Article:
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About Diabetes

Diabetes is a lifelong health condition in which the body is not able to make or use insulin properly. Insulin is a hormone made by the pancreas that helps body cells use sugar (glucose) for energy.

You can manage diabetes and live a healthy life with meal planning, exercise and medication. To learn more, choose from the following topics or keep reading.

Types of Diabetes

There are three types of diabetes.

Type 1 Diabetes

This type of diabetes usually affects children and younger adults but can affect people of any age. In type 1 diabetes, the body makes little or no insulin. This lack of insulin keeps sugar from entering cells and being used as energy, causing blood sugar levels to remain high. Click this link to learn about the effects of diabetes on the body

People with type 1 diabetes always have to take insulin shots. This type only affects 5-10% of all people with diabetes.

Type 2 Diabetes

This type usually affects adults over 40 but can occur in younger people as well. More young people are getting type 2 diabetes due to unhealthy eating, lack of exercise and being overweight.

With this type of diabetes, the body does not make enough insulin or can't use the insulin it makes. This is called insulin resistance. People with type 2 diabetes might be able to manage it with diet and exercise. If this is not effective, pills and/or insulin could be necessary. 90-95% of people with diabetes have type 2.

Gestational Diabetes

This type of diabetes occurs during pregnancy and usually goes away after the baby is born. It is caused by the placenta making hormones that work against the mother's insulin and cause blood sugars to rise. Undetected or untreated gestational diabetes can cause problems for the mother and her baby. Follow this link to learn more about gestational diabetes and our pregnancy program specifically designed for women with pre-existing or gestational diabetes.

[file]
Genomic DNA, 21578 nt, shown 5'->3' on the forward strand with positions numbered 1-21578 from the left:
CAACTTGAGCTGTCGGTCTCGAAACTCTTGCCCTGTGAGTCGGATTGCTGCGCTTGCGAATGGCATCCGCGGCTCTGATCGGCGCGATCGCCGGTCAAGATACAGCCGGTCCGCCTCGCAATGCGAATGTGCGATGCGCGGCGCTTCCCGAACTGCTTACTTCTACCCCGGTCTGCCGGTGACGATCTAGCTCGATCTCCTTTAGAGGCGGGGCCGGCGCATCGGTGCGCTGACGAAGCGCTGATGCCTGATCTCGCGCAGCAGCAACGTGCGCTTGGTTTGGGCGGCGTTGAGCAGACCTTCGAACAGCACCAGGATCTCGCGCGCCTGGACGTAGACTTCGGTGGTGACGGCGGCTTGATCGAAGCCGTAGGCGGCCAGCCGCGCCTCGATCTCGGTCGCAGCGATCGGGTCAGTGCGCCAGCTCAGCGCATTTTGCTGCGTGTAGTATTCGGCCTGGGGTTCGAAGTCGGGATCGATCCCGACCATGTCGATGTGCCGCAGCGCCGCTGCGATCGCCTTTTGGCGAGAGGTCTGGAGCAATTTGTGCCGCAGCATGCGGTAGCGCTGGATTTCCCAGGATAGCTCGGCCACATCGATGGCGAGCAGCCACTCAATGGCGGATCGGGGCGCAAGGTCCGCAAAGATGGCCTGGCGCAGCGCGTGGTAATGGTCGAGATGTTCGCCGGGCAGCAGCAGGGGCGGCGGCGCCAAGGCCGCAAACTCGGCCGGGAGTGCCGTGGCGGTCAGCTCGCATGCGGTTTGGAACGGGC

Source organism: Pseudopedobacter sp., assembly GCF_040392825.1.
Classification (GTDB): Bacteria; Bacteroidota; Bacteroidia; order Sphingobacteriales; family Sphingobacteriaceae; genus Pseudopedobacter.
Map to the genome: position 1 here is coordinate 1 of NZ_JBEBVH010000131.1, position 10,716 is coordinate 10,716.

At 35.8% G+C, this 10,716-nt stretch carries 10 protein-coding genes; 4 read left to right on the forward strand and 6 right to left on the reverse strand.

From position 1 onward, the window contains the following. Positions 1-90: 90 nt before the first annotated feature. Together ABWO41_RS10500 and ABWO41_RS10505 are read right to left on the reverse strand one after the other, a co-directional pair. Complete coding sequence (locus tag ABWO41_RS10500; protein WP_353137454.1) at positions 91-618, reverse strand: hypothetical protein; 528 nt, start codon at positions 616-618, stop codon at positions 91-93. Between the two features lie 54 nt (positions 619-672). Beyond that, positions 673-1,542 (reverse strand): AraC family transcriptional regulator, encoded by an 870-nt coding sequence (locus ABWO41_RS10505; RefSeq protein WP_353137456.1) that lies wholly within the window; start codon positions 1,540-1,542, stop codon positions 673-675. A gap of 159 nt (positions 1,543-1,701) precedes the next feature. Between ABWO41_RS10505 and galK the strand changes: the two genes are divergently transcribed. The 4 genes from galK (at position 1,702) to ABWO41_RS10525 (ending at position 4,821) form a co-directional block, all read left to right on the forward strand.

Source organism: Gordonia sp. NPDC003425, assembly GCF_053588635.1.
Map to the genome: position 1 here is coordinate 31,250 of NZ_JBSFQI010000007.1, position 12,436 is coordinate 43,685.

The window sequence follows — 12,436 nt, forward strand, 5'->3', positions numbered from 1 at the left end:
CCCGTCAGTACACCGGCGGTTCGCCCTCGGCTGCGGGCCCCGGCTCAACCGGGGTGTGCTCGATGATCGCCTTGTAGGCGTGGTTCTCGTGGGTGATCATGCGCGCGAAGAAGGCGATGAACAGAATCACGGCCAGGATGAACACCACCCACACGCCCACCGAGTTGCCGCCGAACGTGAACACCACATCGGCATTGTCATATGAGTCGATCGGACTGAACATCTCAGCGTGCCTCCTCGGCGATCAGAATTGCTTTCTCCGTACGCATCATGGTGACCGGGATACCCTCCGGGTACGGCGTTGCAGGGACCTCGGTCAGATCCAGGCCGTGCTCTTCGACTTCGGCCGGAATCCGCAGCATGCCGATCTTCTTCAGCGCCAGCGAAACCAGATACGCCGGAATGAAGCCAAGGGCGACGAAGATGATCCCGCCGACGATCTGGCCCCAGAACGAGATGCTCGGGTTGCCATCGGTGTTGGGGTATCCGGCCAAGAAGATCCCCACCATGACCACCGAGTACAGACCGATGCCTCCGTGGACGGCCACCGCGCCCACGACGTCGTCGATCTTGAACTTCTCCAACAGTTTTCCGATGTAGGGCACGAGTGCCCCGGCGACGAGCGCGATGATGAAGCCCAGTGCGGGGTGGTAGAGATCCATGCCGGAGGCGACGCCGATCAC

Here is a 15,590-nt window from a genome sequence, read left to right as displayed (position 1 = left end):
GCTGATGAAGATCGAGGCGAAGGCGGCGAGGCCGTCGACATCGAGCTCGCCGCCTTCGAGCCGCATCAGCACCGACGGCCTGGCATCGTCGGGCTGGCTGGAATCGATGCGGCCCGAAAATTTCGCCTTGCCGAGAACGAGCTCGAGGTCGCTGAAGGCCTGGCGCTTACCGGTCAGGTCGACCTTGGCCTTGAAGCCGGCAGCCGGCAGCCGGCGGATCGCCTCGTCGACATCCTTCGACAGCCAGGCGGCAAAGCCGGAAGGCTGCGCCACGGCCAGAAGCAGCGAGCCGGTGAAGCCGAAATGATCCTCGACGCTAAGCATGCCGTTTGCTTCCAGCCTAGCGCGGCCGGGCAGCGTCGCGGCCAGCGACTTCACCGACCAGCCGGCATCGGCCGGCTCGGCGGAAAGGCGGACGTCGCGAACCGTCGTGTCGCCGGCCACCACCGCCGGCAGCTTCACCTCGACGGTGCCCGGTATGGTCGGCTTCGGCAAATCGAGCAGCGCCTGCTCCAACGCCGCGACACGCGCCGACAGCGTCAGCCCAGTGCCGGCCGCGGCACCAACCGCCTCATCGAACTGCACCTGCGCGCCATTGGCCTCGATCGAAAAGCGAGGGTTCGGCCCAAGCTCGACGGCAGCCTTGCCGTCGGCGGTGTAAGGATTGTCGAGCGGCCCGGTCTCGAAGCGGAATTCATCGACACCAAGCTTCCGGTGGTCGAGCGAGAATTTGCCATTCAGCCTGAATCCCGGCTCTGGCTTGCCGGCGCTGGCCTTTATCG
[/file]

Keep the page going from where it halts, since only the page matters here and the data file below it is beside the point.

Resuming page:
Diagnosing Diabetes

It is important to know about diabetes symptoms and risk factors. If any of the symptoms are present or you are at high risk, contact your physician to set up a screening. Diabetes is usually diagnosed with a fasting blood sugar. A blood sample will be drawn from your finger or from a vein in your arm after you have gone for at least eight hours without eating or drinking anything.

A fasting blood sugar of 126 mg/dl or higher indicates that you have diabetes. It can also be diagnosed if a random blood sugar test (done any time during the day) shows a 200 mg/d or higher result.

Either test should be confirmed on a second day to make the diagnosis - unless you have significant diabetes symptoms. The blood test must be done on a laboratory instrument in a clinic or hospital since home glucose monitors are not accurate enough to diagnose diabetes.

If you have questions or would like to learn more, call the Avera McKennan Diabetes Center at 605-322-8995.